Like the Ospreys, they need the kind of quick ball that Glasgow have become adept at producing. If they can secure that good possession, then Gareth Davies, Priestland, Jonathan Davies, Liam Williams and Jordan Williams have the potential to hurt sides.
But the West Walians' forward resurgence will be tested to the limit.
Harlequins away isn't a bad start, and it is not out of the question that the Scarlets will nick a win or two in Llanelli.
But even die-hard members of The 9-3 Society, if such a group existed, might doubt that Simon Easterby's team have what it takes to get out of the pool.
For not even a significant serving of heart and soul is likely to prove enough against the French wallet.
Respect seems the best Easterby's team can hope for — and there's a case for believing they need to be careful they don't turn into the group's whipping boys.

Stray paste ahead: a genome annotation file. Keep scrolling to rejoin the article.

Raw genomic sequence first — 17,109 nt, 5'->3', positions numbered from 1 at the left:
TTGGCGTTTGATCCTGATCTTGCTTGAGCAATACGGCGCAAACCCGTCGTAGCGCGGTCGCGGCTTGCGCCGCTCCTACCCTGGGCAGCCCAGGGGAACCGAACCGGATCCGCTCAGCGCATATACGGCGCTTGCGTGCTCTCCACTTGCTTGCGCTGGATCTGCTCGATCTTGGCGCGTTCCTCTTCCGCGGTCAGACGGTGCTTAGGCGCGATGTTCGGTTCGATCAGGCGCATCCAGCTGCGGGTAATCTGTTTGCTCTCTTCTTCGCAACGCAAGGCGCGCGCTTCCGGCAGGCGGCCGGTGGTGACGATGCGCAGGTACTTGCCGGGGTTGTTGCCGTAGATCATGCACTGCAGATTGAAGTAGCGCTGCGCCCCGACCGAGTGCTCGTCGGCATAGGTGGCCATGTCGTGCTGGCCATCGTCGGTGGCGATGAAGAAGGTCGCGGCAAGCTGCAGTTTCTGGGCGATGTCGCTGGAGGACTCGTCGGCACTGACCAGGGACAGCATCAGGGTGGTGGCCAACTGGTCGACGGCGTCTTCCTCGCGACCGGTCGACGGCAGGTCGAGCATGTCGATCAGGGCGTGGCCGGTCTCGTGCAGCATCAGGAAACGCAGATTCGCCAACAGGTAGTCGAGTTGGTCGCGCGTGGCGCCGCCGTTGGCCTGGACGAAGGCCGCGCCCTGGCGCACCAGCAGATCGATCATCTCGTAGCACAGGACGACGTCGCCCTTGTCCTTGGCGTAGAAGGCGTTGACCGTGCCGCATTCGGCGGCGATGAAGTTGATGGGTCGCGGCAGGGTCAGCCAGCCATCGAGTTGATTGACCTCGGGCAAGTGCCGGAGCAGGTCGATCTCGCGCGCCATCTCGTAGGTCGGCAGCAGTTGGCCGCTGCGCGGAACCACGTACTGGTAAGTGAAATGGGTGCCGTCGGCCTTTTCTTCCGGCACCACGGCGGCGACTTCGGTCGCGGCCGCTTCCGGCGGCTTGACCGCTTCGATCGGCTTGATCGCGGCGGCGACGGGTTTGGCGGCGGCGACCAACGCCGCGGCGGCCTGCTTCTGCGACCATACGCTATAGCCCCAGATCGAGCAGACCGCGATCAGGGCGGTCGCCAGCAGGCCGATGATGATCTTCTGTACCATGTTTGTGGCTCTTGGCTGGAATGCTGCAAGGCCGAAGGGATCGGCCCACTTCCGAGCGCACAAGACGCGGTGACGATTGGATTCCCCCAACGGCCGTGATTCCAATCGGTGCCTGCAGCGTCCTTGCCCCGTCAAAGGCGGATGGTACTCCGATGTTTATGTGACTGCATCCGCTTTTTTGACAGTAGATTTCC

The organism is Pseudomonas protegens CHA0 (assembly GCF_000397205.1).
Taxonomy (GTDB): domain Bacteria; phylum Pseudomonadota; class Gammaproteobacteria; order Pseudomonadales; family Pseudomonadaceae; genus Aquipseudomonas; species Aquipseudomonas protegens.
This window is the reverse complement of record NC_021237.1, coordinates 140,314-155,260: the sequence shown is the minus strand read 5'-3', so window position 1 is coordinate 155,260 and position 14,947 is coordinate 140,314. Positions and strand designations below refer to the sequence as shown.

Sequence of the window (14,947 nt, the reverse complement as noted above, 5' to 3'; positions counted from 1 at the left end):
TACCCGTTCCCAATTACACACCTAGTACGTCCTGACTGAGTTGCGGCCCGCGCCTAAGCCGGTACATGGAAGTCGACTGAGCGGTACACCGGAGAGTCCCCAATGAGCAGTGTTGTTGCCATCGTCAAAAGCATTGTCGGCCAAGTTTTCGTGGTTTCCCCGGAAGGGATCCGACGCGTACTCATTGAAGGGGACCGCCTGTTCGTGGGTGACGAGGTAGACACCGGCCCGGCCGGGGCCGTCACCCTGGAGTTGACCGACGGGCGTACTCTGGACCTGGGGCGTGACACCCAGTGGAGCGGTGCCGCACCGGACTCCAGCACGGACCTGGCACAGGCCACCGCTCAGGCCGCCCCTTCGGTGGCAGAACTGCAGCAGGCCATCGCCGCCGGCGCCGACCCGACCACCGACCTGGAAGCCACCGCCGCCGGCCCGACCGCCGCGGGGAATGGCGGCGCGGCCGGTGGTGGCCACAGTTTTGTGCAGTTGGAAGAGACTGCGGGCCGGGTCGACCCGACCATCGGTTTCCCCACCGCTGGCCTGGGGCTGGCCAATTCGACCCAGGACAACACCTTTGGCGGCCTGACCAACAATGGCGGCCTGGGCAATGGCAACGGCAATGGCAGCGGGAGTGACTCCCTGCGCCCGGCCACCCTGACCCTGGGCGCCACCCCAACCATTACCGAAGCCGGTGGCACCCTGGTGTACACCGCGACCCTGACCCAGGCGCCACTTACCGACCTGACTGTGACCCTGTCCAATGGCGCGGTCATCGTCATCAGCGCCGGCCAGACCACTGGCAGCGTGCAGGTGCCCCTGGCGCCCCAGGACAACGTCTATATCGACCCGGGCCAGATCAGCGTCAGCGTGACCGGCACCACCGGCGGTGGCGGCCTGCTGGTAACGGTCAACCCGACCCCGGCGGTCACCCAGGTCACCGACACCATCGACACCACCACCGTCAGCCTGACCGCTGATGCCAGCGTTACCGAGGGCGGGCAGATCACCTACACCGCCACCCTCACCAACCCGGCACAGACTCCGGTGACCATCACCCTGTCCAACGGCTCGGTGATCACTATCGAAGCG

The Blues do not have a bad pool, with Exeter, Glasgow and Toulon for company, but they are a side who struggle to punch their weight even with Gethin Jenkins, Matthew Rees, Leigh Halfpenny, Sam Warburton and the deadly Alex Cuthbert to call on.
There were glimpses of potential against Edinburgh last week, but there has been no reported case of a side winning the Heineken Cup on glimpses of potential alone.
Phil Davies insisted this week his team were moving in the right direction.
But results are the best indication of that and the Blues will need more than the single group win they managed last term for their supporters to be convinced.
Possible winners? Leinster treasure the tournament but could struggle to emerge from the chamber of ghouls that is Pool 1. Saracens have been talked up in England but there is no guarantee they will win a group that also contains Toulouse.
The Ospreys? Even if they escape their section they would be likely to have an away draw in the quarter-finals, because teams in their pool are likely to take points from each other.
All things considered, 2013 finalists Toulon and Clermont look likely to prove the sides to beat again.
Last year they proved conclusively what old-school sorts have long disputed, that success can be bought.
It is up to the rest to try to counter the power of money.
It won't be easy.